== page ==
(Bloomberg) --

Israeli Prime Minister Benjamin Netanyahu has invoked Wall Street investment banks Goldman Sachs Group Inc. and JPMorgan Chase & Co. to rebuff warnings of a market backlash against his government’s plans to reshape the judiciary.

“They say that the judicial reform will keep investors away,” Netanyahu said in a video posted Sunday evening on Twitter. “But two of the biggest and most influential investment banks, JPMorgan and Goldman Sachs, say the exact opposite.”

The prime minister retweeted a screen grab of a JPMorgan trading desk note that called protests against his proposed judicial changes “largely noise” and said they didn’t “change the fundamental bullish picture for ILS rates,” a reference to shekel-denominated bonds.

Goldman Sachs economist Tadas Gedminas had written in a Jan. 26 report that any “negative risk scenarios” from the proposed changes, such as reduced foreign investment, “would take years to materialize.” The report also noted that the turmoil could create a drag on markets, however.

“Market participants expressed concerns over the fallout from domestic political uncertainty that is likely to weigh on sentiment and could leave the currency exposed,”Gedminas wrote. “In particular, controversial judicial reform has resulted in strikes in major urban areas and raised concerns from business leaders.”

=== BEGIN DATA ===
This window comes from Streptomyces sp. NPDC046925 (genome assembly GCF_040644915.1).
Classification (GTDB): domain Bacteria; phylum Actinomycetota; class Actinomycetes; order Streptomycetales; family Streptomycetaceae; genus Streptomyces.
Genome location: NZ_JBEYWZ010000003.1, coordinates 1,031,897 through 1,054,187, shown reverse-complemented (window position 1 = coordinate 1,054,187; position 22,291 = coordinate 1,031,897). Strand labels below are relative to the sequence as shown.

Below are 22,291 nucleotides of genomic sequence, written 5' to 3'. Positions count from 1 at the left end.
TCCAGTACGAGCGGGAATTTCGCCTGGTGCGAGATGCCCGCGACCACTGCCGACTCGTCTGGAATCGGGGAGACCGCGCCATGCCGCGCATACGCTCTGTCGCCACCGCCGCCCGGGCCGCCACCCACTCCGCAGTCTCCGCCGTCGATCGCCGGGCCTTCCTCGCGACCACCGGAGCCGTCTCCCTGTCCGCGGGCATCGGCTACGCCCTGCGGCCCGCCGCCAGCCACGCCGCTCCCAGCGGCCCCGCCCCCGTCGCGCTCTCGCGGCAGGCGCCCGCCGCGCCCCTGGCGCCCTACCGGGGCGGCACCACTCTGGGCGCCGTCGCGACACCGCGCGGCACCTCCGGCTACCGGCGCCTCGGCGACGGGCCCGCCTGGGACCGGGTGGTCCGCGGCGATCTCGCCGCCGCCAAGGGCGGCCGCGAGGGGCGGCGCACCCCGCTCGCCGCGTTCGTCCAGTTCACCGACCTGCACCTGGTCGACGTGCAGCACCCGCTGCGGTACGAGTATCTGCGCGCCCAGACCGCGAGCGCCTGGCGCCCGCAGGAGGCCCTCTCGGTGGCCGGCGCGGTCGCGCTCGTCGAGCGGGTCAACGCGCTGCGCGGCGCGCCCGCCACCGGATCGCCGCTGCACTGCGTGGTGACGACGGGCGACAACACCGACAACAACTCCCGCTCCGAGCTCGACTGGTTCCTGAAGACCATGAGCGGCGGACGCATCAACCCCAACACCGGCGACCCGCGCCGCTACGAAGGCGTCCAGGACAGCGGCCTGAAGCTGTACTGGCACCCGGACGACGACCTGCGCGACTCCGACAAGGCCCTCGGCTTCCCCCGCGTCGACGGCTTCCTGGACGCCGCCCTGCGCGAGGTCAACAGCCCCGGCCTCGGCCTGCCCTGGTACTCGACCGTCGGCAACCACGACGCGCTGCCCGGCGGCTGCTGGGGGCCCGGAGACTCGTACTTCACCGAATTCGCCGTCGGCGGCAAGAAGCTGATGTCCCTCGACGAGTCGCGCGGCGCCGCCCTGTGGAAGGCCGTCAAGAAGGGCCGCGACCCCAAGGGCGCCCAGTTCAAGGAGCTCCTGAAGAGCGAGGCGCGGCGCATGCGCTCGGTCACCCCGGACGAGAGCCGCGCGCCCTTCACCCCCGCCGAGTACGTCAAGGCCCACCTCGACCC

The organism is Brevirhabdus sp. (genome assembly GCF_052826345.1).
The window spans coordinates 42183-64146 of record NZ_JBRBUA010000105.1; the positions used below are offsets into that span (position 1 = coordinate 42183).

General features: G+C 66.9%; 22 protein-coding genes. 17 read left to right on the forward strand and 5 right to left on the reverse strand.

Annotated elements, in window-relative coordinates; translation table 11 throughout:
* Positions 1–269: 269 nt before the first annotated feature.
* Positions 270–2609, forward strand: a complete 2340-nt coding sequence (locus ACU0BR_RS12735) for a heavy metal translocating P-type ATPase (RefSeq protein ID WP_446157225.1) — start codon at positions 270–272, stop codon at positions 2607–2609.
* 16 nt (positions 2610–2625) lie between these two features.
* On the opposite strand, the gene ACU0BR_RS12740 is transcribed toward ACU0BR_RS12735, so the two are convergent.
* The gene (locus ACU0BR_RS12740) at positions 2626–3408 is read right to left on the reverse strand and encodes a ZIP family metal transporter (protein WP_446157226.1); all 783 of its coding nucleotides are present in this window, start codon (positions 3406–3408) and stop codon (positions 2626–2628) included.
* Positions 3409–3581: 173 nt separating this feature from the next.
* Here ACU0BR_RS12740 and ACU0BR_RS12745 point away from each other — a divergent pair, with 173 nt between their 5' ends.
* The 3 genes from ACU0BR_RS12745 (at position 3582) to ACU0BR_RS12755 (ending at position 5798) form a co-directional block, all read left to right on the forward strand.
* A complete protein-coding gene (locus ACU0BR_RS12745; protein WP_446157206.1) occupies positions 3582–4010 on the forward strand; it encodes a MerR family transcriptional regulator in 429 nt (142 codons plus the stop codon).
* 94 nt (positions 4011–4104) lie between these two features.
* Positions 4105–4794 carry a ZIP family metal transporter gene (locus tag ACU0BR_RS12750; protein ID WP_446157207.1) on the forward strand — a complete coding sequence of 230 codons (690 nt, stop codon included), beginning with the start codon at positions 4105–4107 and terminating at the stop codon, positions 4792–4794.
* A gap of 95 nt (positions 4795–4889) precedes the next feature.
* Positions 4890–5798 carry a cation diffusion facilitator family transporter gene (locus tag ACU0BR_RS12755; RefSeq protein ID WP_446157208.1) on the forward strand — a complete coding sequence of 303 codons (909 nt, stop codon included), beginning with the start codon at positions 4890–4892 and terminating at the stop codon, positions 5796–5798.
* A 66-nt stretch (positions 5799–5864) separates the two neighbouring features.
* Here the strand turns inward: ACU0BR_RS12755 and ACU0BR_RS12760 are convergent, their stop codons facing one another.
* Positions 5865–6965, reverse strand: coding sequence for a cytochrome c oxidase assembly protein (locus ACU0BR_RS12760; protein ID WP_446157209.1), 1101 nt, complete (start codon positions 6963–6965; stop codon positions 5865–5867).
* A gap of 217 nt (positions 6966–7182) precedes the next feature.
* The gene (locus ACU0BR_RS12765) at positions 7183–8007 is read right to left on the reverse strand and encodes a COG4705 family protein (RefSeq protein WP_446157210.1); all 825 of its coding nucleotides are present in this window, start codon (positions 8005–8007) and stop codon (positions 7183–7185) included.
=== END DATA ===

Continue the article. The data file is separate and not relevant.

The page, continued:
Gedminas, and spokespeople for JPMorgan and Goldman Sachs, didn’t provide further comment on the reports when contacted by Bloomberg on Monday.

Proponents of Netanyahu’s plan say it’s needed to restore balance between the three branches of government, arguing that the supreme court has become overly activist. Critics say it gives the executive and legislative branches excessive power, and poses a danger to Israel’s democracy and its economy.

Tens of thousands of Israelis have protested the proposals, while some prominent economists and tech leaders have warned that they could damage the nation’s credit rating and the ability of Israeli companies to raise capital.

Market Moves

The shekel slid by as much 1.7% on Monday and was trading 1% weaker at 3.4700 per dollar as of 4:55 p.m. on Monday. That was the biggest decline among major world currencies tracked by Bloomberg. 

The cost to insure Israeli debt against default for five years using credit default swaps, a measure of investor perceptions of risk, rose 7 basis points to 53.5, the biggest increase since June to the highest in almost four years.

The combination of the proposed legal measures and rising tensions with Palestinians recently “was enough to shake investor sentiment,” BNP Paribas SA strategist Jerome Leibovici wrote in a note to clients on Monday. 

“The reform has broad-based support from the government but following the recent slew of criticism and protests, we think it is likely that the Netanyahu-led government will moderate several aspects,” Leibovici said. “This will delay the reform’s package but will be received positively by the market.”

(Updates with more comment from Goldman report, CDS move.)

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